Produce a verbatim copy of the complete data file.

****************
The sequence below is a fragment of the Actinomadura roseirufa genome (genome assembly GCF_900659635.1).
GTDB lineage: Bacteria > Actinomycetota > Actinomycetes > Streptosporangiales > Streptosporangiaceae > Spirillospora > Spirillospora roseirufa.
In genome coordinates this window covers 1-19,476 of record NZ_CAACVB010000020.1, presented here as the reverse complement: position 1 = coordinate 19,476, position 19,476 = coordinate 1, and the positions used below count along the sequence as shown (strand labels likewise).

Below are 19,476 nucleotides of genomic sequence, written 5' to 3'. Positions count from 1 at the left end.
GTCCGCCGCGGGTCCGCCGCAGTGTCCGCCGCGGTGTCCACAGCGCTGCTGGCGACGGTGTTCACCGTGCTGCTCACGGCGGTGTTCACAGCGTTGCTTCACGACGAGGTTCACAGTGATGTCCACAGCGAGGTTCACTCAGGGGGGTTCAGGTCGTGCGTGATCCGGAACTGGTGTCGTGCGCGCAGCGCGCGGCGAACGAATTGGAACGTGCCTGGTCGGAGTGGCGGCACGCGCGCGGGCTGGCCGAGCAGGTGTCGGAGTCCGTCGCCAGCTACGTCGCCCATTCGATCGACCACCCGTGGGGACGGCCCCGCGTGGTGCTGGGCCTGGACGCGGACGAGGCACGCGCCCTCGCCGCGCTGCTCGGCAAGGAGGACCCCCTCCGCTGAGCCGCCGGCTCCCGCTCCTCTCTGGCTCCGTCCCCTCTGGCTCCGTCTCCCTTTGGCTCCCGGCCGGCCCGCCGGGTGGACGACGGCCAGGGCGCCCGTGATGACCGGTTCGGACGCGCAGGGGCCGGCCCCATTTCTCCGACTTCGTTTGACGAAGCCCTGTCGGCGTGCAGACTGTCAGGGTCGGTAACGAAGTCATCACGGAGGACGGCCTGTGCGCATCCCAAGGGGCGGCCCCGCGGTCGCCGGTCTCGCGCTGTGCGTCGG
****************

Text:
The sequence below is a fragment of the Actinomadura roseirufa genome (genome assembly GCF_900659635.1).
GTDB lineage: Bacteria > Actinomycetota > Actinomycetes > Streptosporangiales > Streptosporangiaceae > Spirillospora > Spirillospora roseirufa.
In genome coordinates this window covers 1-19,476 of record NZ_CAACVB010000020.1, presented here as the reverse complement: position 1 = coordinate 19,476, position 19,476 = coordinate 1, and the positions used below count along the sequence as shown (strand labels likewise).

Below are 19,476 nucleotides of genomic sequence, written 5' to 3'. Positions count from 1 at the left end.
GTCCGCCGCGGGTCCGCCGCAGTGTCCGCCGCGGTGTCCACAGCGCTGCTGGCGACGGTGTTCACCGTGCTGCTCACGGCGGTGTTCACAGCGTTGCTTCACGACGAGGTTCACAGTGATGTCCACAGCGAGGTTCACTCAGGGGGGTTCAGGTCGTGCGTGATCCGGAACTGGTGTCGTGCGCGCAGCGCGCGGCGAACGAATTGGAACGTGCCTGGTCGGAGTGGCGGCACGCGCGCGGGCTGGCCGAGCAGGTGTCGGAGTCCGTCGCCAGCTACGTCGCCCATTCGATCGACCACCCGTGGGGACGGCCCCGCGTGGTGCTGGGCCTGGACGCGGACGAGGCACGCGCCCTCGCCGCGCTGCTCGGCAAGGAGGACCCCCTCCGCTGAGCCGCCGGCTCCCGCTCCTCTCTGGCTCCGTCCCCTCTGGCTCCGTCTCCCTTTGGCTCCCGGCCGGCCCGCCGGGTGGACGACGGCCAGGGCGCCCGTGATGACCGGTTCGGACGCGCAGGGGCCGGCCCCATTTCTCCGACTTCGTTTGACGAAGCCCTGTCGGCGTGCAGACTGTCAGGGTCGGTAACGAAGTCATCACGGAGGACGGCCTGTGCGCATCCCAAGGGGCGGCCCCGCGGTCGCCGGTCTCGCGCTGTGCGTCGG